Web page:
According to Thanh Nien News, the submarine, codenamed HQ-185 Da Nang, arrived at Cam Ranh Port in the south-central province of Khanh Hoa on Tuesday morning transported by the Dutch-registered cargo ship Rolldock Storm. It was part of a deal Vietnam reached with Russia’s Admiralty Shipyards for six Project 636 Kilo-class diesel-electric submarines for $2 billion back in 2009. Under the agreement, signed during Prime Minister Nguyen Tan Dung’s visit to Moscow, Russia agreed to provide the submarines, train Vietnamese crews and supply necessary spare parts.

The HQ-185 was reportedly launched on March 28, 2014 at the Admiralty Shipyards in St. Petersburg, Russia, and had a trial run on the Baltic Sea. It set sail for Vietnam in the middle of May this year.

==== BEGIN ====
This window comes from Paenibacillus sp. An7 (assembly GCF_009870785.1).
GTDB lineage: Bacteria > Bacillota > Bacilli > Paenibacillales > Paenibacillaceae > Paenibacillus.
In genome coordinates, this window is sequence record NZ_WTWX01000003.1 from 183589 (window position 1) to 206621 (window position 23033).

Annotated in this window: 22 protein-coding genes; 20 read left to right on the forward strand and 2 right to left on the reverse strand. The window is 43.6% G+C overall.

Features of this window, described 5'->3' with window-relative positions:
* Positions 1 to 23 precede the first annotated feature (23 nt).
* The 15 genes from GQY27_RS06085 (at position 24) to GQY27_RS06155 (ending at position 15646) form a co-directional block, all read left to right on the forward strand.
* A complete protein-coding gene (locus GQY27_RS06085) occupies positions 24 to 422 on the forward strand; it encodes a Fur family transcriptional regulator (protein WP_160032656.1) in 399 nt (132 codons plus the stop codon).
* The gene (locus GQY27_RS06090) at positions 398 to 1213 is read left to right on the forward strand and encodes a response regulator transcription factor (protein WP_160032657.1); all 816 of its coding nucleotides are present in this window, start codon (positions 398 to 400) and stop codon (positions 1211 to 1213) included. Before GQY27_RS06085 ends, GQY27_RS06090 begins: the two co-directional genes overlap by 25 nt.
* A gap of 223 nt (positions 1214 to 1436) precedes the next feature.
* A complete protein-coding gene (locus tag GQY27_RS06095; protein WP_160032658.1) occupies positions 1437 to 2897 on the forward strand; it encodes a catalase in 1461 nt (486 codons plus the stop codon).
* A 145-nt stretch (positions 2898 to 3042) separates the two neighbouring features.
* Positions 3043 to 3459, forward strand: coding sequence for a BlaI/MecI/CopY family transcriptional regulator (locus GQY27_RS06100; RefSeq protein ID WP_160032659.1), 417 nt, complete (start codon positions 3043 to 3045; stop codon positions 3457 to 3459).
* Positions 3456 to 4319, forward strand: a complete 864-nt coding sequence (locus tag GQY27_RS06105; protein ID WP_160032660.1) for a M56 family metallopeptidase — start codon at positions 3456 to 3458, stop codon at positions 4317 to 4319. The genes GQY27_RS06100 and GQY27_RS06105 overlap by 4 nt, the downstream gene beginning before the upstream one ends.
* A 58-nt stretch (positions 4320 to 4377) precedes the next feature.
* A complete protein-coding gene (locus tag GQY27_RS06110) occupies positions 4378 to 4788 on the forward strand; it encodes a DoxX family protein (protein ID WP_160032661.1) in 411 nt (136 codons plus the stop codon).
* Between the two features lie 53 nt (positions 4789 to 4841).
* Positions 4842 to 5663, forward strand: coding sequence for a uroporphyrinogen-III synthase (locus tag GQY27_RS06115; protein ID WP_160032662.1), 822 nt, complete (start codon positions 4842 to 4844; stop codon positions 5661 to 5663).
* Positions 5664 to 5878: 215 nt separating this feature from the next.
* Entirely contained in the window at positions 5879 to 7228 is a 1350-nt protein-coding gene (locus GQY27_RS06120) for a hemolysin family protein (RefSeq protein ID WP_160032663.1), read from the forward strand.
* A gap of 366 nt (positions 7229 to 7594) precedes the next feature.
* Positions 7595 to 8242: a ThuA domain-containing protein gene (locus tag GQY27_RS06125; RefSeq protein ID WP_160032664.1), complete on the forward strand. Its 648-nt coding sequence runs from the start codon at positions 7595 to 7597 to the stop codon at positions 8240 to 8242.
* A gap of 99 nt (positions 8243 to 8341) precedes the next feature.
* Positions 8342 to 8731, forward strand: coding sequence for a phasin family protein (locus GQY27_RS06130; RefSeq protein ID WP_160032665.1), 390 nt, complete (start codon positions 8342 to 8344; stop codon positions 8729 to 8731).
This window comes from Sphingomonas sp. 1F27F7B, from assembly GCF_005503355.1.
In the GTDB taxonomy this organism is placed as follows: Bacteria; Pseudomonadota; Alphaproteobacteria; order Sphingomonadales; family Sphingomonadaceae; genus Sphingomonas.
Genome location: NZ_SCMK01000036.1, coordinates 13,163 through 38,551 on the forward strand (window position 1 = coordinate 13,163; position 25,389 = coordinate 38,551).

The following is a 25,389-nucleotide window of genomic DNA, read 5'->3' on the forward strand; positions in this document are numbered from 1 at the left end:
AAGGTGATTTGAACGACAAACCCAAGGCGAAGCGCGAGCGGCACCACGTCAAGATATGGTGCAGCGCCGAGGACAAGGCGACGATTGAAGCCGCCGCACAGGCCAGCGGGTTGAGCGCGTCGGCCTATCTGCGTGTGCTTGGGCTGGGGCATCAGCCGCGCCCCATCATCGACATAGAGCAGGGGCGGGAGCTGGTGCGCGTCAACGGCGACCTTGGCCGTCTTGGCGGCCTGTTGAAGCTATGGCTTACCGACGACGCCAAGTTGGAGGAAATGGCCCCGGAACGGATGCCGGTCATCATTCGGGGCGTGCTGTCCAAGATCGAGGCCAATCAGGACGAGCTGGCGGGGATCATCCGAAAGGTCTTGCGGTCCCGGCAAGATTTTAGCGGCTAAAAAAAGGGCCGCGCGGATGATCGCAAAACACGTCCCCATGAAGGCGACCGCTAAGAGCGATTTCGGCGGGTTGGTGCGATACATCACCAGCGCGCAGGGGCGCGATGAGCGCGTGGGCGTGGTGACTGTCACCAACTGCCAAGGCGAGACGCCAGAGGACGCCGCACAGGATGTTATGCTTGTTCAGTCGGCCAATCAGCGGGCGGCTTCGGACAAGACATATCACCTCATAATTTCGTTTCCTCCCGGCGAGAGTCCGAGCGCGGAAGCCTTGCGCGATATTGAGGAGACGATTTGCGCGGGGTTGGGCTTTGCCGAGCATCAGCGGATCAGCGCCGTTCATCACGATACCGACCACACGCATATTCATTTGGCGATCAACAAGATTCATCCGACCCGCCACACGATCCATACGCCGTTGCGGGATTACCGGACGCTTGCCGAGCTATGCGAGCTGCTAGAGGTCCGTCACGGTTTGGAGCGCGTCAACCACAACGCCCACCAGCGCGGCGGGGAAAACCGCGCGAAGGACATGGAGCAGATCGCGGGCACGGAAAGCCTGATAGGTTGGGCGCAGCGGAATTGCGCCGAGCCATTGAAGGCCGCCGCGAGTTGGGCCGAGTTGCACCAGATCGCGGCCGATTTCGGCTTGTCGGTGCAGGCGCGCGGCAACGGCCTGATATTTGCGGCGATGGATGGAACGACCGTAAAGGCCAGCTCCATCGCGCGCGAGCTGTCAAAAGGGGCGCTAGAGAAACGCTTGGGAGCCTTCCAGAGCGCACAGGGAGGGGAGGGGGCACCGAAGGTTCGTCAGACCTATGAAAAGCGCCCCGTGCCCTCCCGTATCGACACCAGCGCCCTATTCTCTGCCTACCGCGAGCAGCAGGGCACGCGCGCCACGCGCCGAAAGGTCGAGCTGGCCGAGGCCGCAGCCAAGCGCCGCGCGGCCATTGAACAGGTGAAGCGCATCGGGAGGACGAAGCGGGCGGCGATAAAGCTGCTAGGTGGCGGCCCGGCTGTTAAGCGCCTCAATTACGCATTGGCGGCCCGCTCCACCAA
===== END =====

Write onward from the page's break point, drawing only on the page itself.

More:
The remaining two submarines are expected to be delivered to Vietnam by 2016. The fifth, codenamed HQ-186 Khanh Hoa, underwent a trial run in the Baltic Sea on June 8.

The latest delivery comes amidst simmering disputes in the South China Sea, where both Vietnam and China are claimants alongside the Brunei, Malaysia, the Philippines and Taiwan. In just this month alone, Vietnamese fishing craft have clashed with Chinese boats near the disputed Paracel Islands, while reports last week indicated that Beijing had redeployed an oil rig near contested waters. On Tuesday, China also announced that its some of its land reclamation projects had been completed, and that the focus would now shift to the construction of facilities on these features, which, as I emphasized previously, would also include military equipment (See: “The Truth About China’s South China Sea Land Reclamation Announcement“).